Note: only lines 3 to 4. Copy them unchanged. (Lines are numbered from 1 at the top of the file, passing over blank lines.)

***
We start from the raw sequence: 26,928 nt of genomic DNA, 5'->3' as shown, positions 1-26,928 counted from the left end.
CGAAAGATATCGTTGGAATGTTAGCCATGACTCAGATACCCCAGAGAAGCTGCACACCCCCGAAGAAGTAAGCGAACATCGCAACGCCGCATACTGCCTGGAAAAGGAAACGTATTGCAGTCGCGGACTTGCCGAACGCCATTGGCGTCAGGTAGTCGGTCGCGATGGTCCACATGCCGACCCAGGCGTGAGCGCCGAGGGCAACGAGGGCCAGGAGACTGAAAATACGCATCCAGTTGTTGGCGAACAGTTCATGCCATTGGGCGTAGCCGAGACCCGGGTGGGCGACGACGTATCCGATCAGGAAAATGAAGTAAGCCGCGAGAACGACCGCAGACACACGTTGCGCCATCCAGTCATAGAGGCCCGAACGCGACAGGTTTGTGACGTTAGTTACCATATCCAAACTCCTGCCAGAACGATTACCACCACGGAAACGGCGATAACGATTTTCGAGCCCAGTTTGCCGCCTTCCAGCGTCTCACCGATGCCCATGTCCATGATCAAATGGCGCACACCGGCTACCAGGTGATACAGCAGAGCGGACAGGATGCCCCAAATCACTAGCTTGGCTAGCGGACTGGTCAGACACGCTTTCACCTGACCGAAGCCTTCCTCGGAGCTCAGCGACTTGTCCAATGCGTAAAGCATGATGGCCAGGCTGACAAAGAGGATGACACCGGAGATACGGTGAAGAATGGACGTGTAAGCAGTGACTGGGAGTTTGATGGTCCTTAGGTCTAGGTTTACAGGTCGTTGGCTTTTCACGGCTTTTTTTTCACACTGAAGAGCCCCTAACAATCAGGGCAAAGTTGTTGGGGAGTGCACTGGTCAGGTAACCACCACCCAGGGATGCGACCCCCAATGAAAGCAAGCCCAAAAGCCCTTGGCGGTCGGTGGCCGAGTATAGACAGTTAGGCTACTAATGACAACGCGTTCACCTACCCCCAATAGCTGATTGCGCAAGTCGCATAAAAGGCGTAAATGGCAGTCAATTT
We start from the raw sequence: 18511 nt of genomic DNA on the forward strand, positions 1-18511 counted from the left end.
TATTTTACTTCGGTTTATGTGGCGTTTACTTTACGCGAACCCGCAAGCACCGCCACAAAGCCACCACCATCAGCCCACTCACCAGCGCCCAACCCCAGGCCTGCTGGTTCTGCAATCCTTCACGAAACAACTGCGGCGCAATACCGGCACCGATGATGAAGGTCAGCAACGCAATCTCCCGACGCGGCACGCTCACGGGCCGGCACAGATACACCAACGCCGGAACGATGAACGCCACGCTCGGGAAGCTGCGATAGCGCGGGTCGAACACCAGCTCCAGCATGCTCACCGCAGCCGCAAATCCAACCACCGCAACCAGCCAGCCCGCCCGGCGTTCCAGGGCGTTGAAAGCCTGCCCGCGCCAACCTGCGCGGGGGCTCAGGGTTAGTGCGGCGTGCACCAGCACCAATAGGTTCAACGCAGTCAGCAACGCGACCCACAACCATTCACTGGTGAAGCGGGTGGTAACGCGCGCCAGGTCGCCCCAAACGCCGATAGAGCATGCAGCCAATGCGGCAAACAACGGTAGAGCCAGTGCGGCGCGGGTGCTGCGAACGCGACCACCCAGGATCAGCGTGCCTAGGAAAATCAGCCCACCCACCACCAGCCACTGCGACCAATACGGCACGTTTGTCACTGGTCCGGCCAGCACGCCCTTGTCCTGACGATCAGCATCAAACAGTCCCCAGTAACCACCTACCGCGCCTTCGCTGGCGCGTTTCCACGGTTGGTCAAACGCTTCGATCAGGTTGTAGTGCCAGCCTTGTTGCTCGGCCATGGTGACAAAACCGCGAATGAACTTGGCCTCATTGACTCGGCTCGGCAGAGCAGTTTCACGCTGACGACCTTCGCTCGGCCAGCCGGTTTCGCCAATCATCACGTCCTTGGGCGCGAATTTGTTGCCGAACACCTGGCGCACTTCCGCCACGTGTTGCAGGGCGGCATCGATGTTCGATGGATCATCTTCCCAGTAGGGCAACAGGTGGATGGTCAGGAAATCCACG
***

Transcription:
We start from the raw sequence: 18511 nt of genomic DNA on the forward strand, positions 1-18511 counted from the left end.
TATTTTACTTCGGTTTATGTGGCGTTTACTTTACGCGAACCCGCAAGCACCGCCACAAAGCCACCACCATCAGCCCACTCACCAGCGCCCAACCCCAGGCCTGCTGGTTCTGCAATCCTTCACGAAACAACTGCGGCGCAATACCGGCACCGATGATGAAGGTCAGCAACGCAATCTCCCGACGCGGCACGCTCACGGGCCGGCACAGATACACCAACGCCGGAACGATGAACGCCACGCTCGGGAAGCTGCGATAGCGCGGGTCGAACACCAGCTCCAGCATGCTCACCGCAGCCGCAAATCCAACCACCGCAACCAGCCAGCCCGCCCGGCGTTCCAGGGCGTTGAAAGCCTGCCCGCGCCAACCTGCGCGGGGGCTCAGGGTTAGTGCGGCGTGCACCAGCACCAATAGGTTCAACGCAGTCAGCAACGCGACCCACAACCATTCACTGGTGAAGCGGGTGGTAACGCGCGCCAGGTCGCCCCAAACGCCGATAGAGCATGCAGCCAATGCGGCAAACAACGGTAGAGCCAGTGCGGCGCGGGTGCTGCGAACGCGACCACCCAGGATCAGCGTGCCTAGGAAAATCAGCCCACCCACCACCAGCCACTGCGACCAATACGGCACGTTTGTCACTGGTCCGGCCAGCACGCCCTTGTCCTGACGATCAGCATCAAACAGTCCCCAGTAACCACCTACCGCGCCTTCGCTGGCGCGTTTCCACGGTTGGTCAAACGCTTCGATCAGGTTGTAGTGCCAGCCTTGTTGCTCGGCCATGGTGACAAAACCGCGAATGAACTTGGCCTCATTGACTCGGCTCGGCAGAGCAGTTTCACGCTGACGACCTTCGCTCGGCCAGCCGGTTTCGCCAATCATCACGTCCTTGGGCGCGAATTTGTTGCCGAACACCTGGCGCACTTCCGCCACGTGTTGCAGGGCGGCATCGATGTTCGATGGATCATCTTCCCAGTAGGGCAACAGGTGGATGGTCAGGAAATCCACG